Our work on online freelancing has provided us with an interesting lens to think about jobs of the future. The demand for the kinds of work that can be done online seem to be changing at a rapid pace, and not in an easy-to-predict manner. The threat of automation is ever present.
In that context, our Human Capital Research Team Leader (who is also deeply engaged with school reform in Sri Lanka) has been getting us to think about what all this should/could mean for general education. Thomas Friedman’s column on technology had added resonance in this context:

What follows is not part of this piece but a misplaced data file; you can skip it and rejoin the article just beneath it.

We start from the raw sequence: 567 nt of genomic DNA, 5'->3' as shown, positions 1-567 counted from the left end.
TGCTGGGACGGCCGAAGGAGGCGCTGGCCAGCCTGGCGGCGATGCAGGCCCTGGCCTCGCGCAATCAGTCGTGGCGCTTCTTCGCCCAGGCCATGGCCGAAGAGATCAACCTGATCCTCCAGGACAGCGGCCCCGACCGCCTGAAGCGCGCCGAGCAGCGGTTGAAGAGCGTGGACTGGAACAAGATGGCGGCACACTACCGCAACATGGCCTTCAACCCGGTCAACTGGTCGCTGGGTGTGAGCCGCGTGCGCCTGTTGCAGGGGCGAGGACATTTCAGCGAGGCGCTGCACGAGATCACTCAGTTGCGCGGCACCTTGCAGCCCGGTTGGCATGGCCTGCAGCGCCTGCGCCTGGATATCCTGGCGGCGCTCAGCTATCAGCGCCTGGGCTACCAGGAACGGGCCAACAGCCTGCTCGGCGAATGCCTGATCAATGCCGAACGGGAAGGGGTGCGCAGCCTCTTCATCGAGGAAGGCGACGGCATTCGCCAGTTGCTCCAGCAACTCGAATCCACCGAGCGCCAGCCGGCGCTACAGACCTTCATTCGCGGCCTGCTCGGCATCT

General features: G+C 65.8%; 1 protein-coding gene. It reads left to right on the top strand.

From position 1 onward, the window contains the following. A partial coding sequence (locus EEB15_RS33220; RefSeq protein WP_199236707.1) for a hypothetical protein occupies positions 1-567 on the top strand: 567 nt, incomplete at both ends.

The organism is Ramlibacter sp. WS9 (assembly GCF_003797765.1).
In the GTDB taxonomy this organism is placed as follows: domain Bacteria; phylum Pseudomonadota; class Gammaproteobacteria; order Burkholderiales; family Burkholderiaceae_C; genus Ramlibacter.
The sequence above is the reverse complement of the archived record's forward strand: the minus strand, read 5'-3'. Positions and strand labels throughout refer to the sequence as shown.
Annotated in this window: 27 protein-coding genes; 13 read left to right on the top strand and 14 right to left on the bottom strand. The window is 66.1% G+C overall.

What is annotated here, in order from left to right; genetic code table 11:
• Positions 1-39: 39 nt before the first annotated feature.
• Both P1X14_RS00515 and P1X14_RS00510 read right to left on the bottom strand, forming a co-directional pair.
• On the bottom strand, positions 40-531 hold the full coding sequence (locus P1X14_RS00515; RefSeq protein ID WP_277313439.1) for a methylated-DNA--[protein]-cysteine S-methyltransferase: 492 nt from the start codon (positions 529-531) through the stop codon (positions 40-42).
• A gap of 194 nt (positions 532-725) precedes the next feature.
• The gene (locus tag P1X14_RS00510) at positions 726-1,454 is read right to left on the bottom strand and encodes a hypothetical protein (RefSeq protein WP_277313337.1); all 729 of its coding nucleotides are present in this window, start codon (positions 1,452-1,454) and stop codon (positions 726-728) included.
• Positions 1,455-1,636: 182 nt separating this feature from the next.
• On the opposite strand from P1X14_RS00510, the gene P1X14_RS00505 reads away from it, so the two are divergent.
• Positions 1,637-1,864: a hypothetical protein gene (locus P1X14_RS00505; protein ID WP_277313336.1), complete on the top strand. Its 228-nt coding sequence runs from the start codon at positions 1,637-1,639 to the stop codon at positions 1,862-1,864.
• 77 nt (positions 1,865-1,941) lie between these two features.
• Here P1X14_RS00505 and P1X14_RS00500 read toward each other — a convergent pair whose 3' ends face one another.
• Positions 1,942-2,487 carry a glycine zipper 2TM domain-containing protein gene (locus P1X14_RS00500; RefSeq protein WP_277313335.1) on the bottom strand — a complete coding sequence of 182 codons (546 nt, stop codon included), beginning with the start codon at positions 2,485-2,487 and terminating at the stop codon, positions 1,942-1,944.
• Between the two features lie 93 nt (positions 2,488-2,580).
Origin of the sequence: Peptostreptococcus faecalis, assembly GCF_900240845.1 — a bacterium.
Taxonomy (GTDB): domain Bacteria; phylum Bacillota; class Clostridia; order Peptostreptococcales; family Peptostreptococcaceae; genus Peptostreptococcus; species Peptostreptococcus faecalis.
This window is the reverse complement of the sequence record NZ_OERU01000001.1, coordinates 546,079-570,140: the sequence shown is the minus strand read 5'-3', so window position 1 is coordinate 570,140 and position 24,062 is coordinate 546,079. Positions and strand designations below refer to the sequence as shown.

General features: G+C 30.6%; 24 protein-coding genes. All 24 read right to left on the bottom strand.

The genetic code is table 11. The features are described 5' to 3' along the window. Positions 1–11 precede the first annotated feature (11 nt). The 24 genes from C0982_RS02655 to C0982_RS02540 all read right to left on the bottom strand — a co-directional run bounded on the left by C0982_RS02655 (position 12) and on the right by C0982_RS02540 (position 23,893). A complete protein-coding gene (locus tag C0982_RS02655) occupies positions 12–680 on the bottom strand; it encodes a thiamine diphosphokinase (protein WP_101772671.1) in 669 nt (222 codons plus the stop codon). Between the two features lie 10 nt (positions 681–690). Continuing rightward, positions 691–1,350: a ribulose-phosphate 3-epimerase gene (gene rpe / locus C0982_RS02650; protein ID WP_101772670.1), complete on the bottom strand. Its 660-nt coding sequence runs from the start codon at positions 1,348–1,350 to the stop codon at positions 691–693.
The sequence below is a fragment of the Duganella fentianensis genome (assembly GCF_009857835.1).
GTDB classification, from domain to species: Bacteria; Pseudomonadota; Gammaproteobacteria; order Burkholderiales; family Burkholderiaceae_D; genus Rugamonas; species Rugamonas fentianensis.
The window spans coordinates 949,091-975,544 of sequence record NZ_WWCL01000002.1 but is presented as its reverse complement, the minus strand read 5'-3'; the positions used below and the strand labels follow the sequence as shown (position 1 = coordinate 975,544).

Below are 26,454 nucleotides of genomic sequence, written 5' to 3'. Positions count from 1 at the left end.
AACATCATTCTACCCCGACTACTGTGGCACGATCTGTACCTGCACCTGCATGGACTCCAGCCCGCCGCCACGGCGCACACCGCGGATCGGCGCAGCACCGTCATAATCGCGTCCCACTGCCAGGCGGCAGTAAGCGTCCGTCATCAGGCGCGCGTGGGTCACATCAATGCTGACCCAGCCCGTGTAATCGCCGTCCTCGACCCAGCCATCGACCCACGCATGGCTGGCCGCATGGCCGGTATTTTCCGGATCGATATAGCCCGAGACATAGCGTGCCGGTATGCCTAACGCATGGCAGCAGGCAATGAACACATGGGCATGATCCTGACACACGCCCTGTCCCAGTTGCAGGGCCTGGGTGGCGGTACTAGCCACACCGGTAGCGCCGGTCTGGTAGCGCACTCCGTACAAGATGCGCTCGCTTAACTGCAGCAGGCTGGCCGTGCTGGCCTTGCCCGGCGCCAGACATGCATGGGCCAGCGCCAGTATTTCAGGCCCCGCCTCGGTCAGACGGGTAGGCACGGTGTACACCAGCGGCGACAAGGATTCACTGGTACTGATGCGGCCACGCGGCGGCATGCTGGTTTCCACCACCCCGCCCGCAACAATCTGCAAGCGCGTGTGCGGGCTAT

Each time work gets outsourced or tasks get handed off to a machine, “we must reach up and learn a new skill or in some ways expand our capabilities as humans in order to fully realize our collaborative potential,” McGowan said.
Therefore, education needs to shift “from education as a content transfer to learning as a continuous process where the focused outcome is the ability to learn and adapt with agency as opposed to the transactional action of acquiring a set skill,” said McGowan. “Instructors/teachers move from guiding and accessing that transfer process to providing social and emotional support to the individual as they move into the role of driving their own continuous learning.”